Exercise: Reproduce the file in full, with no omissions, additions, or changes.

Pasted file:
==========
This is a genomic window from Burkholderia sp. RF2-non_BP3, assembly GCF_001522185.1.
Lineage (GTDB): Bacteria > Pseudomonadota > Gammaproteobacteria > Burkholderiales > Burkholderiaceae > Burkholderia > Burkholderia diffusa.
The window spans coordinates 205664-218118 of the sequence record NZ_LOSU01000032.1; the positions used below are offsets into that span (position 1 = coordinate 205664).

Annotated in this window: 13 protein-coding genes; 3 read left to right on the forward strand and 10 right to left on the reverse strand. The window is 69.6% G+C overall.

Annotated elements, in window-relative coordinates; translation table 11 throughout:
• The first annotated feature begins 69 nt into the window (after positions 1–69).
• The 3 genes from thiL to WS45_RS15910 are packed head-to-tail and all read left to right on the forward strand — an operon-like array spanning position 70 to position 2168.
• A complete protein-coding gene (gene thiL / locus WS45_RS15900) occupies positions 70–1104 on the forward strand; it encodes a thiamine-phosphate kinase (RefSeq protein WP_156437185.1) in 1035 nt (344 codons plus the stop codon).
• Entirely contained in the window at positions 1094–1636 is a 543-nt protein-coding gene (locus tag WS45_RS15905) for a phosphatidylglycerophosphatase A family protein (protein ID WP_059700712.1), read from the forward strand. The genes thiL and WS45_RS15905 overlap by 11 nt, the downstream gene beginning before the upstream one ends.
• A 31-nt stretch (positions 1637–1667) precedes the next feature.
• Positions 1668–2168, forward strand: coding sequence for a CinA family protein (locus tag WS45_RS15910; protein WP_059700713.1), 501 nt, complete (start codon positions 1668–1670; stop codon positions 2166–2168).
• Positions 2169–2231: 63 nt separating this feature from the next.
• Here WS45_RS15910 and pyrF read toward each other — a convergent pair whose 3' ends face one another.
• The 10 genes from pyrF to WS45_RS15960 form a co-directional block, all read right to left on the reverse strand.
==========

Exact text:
This is a genomic window from Burkholderia sp. RF2-non_BP3, assembly GCF_001522185.1.
Lineage (GTDB): Bacteria > Pseudomonadota > Gammaproteobacteria > Burkholderiales > Burkholderiaceae > Burkholderia > Burkholderia diffusa.
The window spans coordinates 205664-218118 of the sequence record NZ_LOSU01000032.1; the positions used below are offsets into that span (position 1 = coordinate 205664).

Annotated in this window: 13 protein-coding genes; 3 read left to right on the forward strand and 10 right to left on the reverse strand. The window is 69.6% G+C overall.

Annotated elements, in window-relative coordinates; translation table 11 throughout:
• The first annotated feature begins 69 nt into the window (after positions 1–69).
• The 3 genes from thiL to WS45_RS15910 are packed head-to-tail and all read left to right on the forward strand — an operon-like array spanning position 70 to position 2168.
• A complete protein-coding gene (gene thiL / locus WS45_RS15900) occupies positions 70–1104 on the forward strand; it encodes a thiamine-phosphate kinase (RefSeq protein WP_156437185.1) in 1035 nt (344 codons plus the stop codon).
• Entirely contained in the window at positions 1094–1636 is a 543-nt protein-coding gene (locus tag WS45_RS15905) for a phosphatidylglycerophosphatase A family protein (protein ID WP_059700712.1), read from the forward strand. The genes thiL and WS45_RS15905 overlap by 11 nt, the downstream gene beginning before the upstream one ends.
• A 31-nt stretch (positions 1637–1667) precedes the next feature.
• Positions 1668–2168, forward strand: coding sequence for a CinA family protein (locus tag WS45_RS15910; protein WP_059700713.1), 501 nt, complete (start codon positions 1668–1670; stop codon positions 2166–2168).
• Positions 2169–2231: 63 nt separating this feature from the next.
• Here WS45_RS15910 and pyrF read toward each other — a convergent pair whose 3' ends face one another.
• The 10 genes from pyrF to WS45_RS15960 form a co-directional block, all read right to left on the reverse strand.